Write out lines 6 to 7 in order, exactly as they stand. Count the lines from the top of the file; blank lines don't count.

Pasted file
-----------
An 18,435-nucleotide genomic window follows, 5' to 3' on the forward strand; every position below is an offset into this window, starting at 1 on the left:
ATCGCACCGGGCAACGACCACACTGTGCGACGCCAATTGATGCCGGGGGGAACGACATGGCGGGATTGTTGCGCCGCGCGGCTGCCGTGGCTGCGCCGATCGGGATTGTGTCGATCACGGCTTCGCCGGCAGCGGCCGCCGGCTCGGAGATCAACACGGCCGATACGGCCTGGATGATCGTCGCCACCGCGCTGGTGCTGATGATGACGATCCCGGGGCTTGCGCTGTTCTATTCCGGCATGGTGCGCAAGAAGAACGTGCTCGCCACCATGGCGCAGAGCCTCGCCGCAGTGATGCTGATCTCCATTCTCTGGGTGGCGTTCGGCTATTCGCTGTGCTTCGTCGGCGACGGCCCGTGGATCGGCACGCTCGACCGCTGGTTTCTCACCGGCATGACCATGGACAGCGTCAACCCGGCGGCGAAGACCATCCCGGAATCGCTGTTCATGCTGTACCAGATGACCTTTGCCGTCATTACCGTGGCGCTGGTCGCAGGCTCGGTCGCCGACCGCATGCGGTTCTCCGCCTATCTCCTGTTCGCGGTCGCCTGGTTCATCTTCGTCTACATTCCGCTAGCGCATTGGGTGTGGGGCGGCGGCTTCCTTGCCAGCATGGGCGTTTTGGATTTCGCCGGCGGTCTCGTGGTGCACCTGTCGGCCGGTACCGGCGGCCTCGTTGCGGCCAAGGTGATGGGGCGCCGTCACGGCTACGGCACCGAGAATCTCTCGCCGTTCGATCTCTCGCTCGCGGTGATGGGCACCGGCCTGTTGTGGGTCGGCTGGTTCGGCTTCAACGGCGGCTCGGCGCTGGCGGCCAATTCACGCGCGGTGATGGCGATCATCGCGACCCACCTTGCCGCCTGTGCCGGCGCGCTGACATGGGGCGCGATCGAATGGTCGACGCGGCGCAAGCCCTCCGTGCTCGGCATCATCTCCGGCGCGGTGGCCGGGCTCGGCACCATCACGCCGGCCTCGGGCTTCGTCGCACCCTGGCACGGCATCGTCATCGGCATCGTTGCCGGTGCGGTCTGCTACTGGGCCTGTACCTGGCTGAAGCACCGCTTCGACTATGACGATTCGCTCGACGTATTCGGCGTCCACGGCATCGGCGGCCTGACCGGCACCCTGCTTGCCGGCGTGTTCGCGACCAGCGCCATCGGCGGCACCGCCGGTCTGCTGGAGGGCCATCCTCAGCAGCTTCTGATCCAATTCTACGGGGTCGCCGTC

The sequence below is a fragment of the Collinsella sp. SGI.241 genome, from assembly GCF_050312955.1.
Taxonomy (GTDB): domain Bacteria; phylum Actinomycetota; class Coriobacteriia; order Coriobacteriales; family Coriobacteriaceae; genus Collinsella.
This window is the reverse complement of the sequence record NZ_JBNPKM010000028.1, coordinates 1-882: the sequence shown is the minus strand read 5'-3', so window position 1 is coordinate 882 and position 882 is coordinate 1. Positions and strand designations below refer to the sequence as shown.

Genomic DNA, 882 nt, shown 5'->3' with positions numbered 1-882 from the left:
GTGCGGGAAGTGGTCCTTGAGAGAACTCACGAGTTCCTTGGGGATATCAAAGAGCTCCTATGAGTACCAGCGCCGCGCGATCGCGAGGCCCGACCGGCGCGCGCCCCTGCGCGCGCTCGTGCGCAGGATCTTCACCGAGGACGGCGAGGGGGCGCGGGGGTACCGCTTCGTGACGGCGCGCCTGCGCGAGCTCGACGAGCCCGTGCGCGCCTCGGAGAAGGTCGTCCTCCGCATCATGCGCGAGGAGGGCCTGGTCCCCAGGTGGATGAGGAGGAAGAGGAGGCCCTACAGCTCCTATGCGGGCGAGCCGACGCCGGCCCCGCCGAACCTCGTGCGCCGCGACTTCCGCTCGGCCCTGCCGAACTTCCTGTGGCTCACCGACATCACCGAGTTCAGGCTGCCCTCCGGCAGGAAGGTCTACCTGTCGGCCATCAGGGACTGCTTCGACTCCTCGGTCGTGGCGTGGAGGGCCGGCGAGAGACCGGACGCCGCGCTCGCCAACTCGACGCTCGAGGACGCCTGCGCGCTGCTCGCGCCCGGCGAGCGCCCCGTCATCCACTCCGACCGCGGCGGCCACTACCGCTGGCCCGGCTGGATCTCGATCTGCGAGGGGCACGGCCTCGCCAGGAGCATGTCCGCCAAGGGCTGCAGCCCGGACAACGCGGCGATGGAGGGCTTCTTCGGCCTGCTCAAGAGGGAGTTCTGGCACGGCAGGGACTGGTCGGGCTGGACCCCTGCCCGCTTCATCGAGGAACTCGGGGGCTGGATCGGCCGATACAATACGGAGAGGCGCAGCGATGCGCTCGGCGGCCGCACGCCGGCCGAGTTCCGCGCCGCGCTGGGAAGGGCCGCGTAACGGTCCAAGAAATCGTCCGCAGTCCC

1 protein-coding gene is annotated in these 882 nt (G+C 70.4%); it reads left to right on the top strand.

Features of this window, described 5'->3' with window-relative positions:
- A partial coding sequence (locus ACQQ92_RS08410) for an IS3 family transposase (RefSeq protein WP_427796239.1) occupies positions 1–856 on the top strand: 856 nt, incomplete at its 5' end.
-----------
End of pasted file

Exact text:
Genomic DNA, 882 nt, shown 5'->3' with positions numbered 1-882 from the left:
GTGCGGGAAGTGGTCCTTGAGAGAACTCACGAGTTCCTTGGGGATATCAAAGAGCTCCTATGAGTACCAGCGCCGCGCGATCGCGAGGCCCGACCGGCGCGCGCCCCTGCGCGCGCTCGTGCGCAGGATCTTCACCGAGGACGGCGAGGGGGCGCGGGGGTACCGCTTCGTGACGGCGCGCCTGCGCGAGCTCGACGAGCCCGTGCGCGCCTCGGAGAAGGTCGTCCTCCGCATCATGCGCGAGGAGGGCCTGGTCCCCAGGTGGATGAGGAGGAAGAGGAGGCCCTACAGCTCCTATGCGGGCGAGCCGACGCCGGCCCCGCCGAACCTCGTGCGCCGCGACTTCCGCTCGGCCCTGCCGAACTTCCTGTGGCTCACCGACATCACCGAGTTCAGGCTGCCCTCCGGCAGGAAGGTCTACCTGTCGGCCATCAGGGACTGCTTCGACTCCTCGGTCGTGGCGTGGAGGGCCGGCGAGAGACCGGACGCCGCGCTCGCCAACTCGACGCTCGAGGACGCCTGCGCGCTGCTCGCGCCCGGCGAGCGCCCCGTCATCCACTCCGACCGCGGCGGCCACTACCGCTGGCCCGGCTGGATCTCGATCTGCGAGGGGCACGGCCTCGCCAGGAGCATGTCCGCCAAGGGCTGCAGCCCGGACAACGCGGCGATGGAGGGCTTCTTCGGCCTGCTCAAGAGGGAGTTCTGGCACGGCAGGGACTGGTCGGGCTGGACCCCTGCCCGCTTCATCGAGGAACTCGGGGGCTGGATCGGCCGATACAATACGGAGAGGCGCAGCGATGCGCTCGGCGGCCGCACGCCGGCCGAGTTCCGCGCCGCGCTGGGAAGGGCCGCGTAACGGTCCAAGAAATCGTCCGCAGTCCC